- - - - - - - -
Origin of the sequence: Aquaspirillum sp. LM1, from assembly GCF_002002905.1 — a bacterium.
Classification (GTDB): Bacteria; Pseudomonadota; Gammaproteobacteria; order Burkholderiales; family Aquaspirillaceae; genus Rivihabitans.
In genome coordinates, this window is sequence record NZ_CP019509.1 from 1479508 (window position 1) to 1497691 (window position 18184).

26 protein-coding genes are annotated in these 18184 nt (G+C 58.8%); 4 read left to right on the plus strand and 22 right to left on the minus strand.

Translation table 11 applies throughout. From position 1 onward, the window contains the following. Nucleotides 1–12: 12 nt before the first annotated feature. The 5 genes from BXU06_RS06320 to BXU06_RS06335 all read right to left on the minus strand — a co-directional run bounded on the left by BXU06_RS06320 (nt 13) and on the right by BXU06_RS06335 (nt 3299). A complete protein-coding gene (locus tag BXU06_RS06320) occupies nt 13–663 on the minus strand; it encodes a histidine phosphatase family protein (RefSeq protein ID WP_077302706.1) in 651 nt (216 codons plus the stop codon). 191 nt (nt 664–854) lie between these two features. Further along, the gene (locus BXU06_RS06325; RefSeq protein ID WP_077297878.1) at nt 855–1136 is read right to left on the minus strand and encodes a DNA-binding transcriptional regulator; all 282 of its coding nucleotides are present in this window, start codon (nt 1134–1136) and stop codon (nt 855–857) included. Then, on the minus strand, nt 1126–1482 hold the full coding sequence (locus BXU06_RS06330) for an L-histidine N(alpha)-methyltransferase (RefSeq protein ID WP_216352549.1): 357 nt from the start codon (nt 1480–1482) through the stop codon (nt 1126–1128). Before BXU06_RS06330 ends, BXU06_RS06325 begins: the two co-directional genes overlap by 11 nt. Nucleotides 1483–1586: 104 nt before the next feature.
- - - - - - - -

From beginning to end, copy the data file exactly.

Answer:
Origin of the sequence: Aquaspirillum sp. LM1, from assembly GCF_002002905.1 — a bacterium.
Classification (GTDB): Bacteria; Pseudomonadota; Gammaproteobacteria; order Burkholderiales; family Aquaspirillaceae; genus Rivihabitans.
In genome coordinates, this window is sequence record NZ_CP019509.1 from 1479508 (window position 1) to 1497691 (window position 18184).

26 protein-coding genes are annotated in these 18184 nt (G+C 58.8%); 4 read left to right on the plus strand and 22 right to left on the minus strand.

Translation table 11 applies throughout. From position 1 onward, the window contains the following. Nucleotides 1–12: 12 nt before the first annotated feature. The 5 genes from BXU06_RS06320 to BXU06_RS06335 all read right to left on the minus strand — a co-directional run bounded on the left by BXU06_RS06320 (nt 13) and on the right by BXU06_RS06335 (nt 3299). A complete protein-coding gene (locus tag BXU06_RS06320) occupies nt 13–663 on the minus strand; it encodes a histidine phosphatase family protein (RefSeq protein ID WP_077302706.1) in 651 nt (216 codons plus the stop codon). 191 nt (nt 664–854) lie between these two features. Further along, the gene (locus BXU06_RS06325; RefSeq protein ID WP_077297878.1) at nt 855–1136 is read right to left on the minus strand and encodes a DNA-binding transcriptional regulator; all 282 of its coding nucleotides are present in this window, start codon (nt 1134–1136) and stop codon (nt 855–857) included. Then, on the minus strand, nt 1126–1482 hold the full coding sequence (locus BXU06_RS06330) for an L-histidine N(alpha)-methyltransferase (RefSeq protein ID WP_216352549.1): 357 nt from the start codon (nt 1480–1482) through the stop codon (nt 1126–1128). Before BXU06_RS06330 ends, BXU06_RS06325 begins: the two co-directional genes overlap by 11 nt. Nucleotides 1483–1586: 104 nt before the next feature.